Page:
When Randy, at Timewave, bought the AEA product line of TNCs and Multi-mode controllers in 1996, he only got the AEA documentation, tooling and boards for current or recent products.http://www.geocities.jp/tnc_gallery/pcb88-e.htm
The PCB-88 is an ISA COM (Serial board: bus interface, 16450 UART) with the PK-87/PK-88 era TNC on the same ISA card.
So proper setup means setting the IRQ and hardware port (COM1-COM4) ... that is important with newer motherboards that have built-in COM ports and IRQ dedicated for specific hardware devices (mouse, keyboard, parallel port, etc.).
Lyle Johnson, TAPR did add the 9600 baud card to the PCB-88 in 1992.
He mentions 26-pin header and TAPR TNC-2 similarities.http://www.ka9q.net/psr-48.pdf
AEA made this ISA card, as well as an earlier PK-90 and PK-89 external TNC that has marginal to non existent documentation. What does exists on Internet comes from former AEA customer support or employees.http://www.tapr.org/pipermail/aprssig/2005-December/011332.html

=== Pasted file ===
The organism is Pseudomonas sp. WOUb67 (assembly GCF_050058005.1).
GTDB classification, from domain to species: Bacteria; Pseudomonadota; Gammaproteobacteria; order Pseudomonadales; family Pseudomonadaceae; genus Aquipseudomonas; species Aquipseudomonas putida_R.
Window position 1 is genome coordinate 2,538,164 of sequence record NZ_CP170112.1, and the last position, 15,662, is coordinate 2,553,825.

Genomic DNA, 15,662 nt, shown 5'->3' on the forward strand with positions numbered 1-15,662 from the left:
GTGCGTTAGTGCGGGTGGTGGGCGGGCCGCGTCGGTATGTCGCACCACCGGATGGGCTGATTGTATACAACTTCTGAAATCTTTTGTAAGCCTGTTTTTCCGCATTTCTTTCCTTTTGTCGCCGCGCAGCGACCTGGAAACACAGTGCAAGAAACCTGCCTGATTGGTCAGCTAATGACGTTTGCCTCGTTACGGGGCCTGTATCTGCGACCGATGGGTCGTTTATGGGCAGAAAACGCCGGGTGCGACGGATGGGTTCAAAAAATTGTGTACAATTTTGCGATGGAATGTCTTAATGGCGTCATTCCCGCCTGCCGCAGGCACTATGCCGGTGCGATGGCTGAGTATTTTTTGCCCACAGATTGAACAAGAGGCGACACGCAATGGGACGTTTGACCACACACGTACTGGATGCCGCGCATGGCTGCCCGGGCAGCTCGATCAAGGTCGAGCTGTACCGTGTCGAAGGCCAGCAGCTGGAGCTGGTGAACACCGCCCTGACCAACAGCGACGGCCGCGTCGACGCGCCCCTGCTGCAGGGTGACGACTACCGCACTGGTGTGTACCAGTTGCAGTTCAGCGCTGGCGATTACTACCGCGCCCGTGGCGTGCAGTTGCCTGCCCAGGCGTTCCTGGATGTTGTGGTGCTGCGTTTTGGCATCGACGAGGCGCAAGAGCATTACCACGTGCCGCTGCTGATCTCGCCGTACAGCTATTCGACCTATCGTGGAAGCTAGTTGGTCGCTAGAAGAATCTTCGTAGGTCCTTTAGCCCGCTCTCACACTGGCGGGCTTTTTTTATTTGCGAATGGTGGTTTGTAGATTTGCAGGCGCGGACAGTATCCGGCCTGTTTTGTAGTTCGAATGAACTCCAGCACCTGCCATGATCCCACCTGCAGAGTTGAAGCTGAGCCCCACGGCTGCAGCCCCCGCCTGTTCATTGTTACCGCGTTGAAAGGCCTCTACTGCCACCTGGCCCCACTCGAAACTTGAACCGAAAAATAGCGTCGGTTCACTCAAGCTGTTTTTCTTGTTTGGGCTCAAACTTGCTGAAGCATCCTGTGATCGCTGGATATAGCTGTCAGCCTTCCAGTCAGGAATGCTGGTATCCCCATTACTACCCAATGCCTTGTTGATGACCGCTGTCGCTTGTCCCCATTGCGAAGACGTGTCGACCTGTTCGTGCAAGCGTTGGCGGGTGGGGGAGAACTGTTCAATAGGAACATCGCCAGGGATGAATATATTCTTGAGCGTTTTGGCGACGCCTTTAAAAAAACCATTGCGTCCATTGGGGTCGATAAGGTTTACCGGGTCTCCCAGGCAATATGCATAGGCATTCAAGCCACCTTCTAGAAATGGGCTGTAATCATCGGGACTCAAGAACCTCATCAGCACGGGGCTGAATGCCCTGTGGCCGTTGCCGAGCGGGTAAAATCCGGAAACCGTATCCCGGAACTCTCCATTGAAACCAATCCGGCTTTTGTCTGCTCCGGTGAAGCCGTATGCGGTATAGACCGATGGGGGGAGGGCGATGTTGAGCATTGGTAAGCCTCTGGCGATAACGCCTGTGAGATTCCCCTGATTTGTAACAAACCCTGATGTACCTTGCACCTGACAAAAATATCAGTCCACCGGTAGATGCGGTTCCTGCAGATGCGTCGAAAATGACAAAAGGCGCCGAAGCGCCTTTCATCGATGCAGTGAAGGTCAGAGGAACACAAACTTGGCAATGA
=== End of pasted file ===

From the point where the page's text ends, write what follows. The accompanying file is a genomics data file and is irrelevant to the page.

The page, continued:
For example: Bob Donnell, KD7NM worked in AEA's Customer Support Group from 1990 until March 1994 and provided the AEA PK-90 information that you will find on Internet or support forums today.http://www.tapr.org/pipermail/aprssig/2005-December/011304.htmlThe AEA PK-90 is a commercial TNC version of the amateur radio AEA PK-87 TNC.
Rick, W4PC at CSS had this basic information (to operate software):
Switches 1-4 provide the base address (hardware) for the COM port when turned on
SW-1 $03f8 COM1:
SW-2 $02f8 COM2:
SW-3 $03e8 COM3:
SW-4 $02e8 COM4:
Switches 5-8 provide the IRQ when turned on
PkTerm '99 does work with the PCB-88 and
allowed you to run the TNC under Windows 95/98/Me and Windows NT/2000.